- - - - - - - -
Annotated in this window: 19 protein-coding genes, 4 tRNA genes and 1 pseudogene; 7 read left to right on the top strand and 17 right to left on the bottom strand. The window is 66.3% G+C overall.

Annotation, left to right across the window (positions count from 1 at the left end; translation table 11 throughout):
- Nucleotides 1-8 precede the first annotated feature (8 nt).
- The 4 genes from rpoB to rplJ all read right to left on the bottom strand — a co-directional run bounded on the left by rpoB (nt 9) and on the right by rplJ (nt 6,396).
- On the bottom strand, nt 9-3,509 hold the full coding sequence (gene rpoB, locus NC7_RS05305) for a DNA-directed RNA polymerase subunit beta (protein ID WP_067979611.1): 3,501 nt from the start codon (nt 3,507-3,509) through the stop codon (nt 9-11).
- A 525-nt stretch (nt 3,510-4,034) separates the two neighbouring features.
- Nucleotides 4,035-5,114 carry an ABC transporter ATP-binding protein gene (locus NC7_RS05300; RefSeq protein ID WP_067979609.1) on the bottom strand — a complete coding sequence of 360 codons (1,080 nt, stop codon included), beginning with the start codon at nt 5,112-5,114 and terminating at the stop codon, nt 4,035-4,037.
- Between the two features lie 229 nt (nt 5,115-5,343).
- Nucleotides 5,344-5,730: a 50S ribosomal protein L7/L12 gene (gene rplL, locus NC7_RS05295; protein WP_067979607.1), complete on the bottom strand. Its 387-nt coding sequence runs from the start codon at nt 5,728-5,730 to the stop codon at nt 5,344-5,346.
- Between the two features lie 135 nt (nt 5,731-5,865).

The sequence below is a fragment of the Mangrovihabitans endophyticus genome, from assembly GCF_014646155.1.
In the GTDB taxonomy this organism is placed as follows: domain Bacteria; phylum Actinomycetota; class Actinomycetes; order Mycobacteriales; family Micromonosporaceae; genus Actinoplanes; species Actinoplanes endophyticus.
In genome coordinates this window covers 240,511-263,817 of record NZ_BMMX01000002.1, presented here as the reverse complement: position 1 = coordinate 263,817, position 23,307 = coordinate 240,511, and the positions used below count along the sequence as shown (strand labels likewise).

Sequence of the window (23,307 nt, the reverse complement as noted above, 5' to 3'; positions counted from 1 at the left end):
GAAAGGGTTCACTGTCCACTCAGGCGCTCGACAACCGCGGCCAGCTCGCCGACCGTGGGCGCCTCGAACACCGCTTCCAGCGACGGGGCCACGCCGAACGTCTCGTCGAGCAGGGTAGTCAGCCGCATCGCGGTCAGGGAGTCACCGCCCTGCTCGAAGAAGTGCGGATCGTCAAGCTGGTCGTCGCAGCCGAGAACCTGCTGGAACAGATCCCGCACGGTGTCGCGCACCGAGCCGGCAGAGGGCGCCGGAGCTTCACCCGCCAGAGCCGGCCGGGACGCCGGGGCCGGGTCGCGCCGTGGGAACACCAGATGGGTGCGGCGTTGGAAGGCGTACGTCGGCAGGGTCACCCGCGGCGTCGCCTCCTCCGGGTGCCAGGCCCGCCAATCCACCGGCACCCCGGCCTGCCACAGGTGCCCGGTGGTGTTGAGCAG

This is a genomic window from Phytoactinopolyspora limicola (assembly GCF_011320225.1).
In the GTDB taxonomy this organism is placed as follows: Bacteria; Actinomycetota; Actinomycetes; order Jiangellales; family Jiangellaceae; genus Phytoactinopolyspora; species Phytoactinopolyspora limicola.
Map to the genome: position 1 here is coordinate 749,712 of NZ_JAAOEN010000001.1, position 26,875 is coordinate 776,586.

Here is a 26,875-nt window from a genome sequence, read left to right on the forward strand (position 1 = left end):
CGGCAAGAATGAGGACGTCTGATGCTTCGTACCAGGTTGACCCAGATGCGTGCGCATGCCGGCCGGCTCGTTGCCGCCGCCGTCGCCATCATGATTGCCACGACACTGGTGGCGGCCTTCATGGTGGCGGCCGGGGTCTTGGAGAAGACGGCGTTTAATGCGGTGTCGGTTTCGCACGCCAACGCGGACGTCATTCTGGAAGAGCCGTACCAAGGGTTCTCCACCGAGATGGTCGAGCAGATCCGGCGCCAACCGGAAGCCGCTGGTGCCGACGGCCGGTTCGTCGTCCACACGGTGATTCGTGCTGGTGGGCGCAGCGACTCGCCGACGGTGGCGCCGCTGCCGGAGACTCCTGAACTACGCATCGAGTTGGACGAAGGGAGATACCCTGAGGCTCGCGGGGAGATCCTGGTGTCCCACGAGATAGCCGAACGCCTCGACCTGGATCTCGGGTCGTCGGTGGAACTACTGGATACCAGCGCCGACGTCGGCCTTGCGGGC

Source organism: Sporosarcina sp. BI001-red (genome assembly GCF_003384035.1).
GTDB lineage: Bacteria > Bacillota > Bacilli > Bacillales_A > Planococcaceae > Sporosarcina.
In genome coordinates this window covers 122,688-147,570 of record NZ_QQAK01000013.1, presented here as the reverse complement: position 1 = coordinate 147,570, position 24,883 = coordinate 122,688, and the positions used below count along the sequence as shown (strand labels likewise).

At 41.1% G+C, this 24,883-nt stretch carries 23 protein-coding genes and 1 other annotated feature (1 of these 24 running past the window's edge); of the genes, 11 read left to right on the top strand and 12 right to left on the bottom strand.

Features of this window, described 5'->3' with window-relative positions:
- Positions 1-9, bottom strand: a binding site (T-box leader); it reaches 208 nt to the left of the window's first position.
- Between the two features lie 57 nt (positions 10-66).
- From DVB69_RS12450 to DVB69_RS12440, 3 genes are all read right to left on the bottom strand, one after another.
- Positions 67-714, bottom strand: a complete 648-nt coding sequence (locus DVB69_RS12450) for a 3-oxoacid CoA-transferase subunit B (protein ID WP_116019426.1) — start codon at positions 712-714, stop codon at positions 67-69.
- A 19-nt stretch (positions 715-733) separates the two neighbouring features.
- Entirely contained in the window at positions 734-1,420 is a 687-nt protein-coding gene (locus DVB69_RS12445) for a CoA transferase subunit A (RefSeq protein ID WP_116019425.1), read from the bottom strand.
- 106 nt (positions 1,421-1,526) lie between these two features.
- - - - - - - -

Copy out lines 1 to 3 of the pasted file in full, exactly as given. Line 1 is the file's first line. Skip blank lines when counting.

Annotated in this window: 19 protein-coding genes, 4 tRNA genes and 1 pseudogene; 7 read left to right on the top strand and 17 right to left on the bottom strand. The window is 66.3% G+C overall.

Annotation, left to right across the window (positions count from 1 at the left end; translation table 11 throughout):
- Nucleotides 1-8 precede the first annotated feature (8 nt).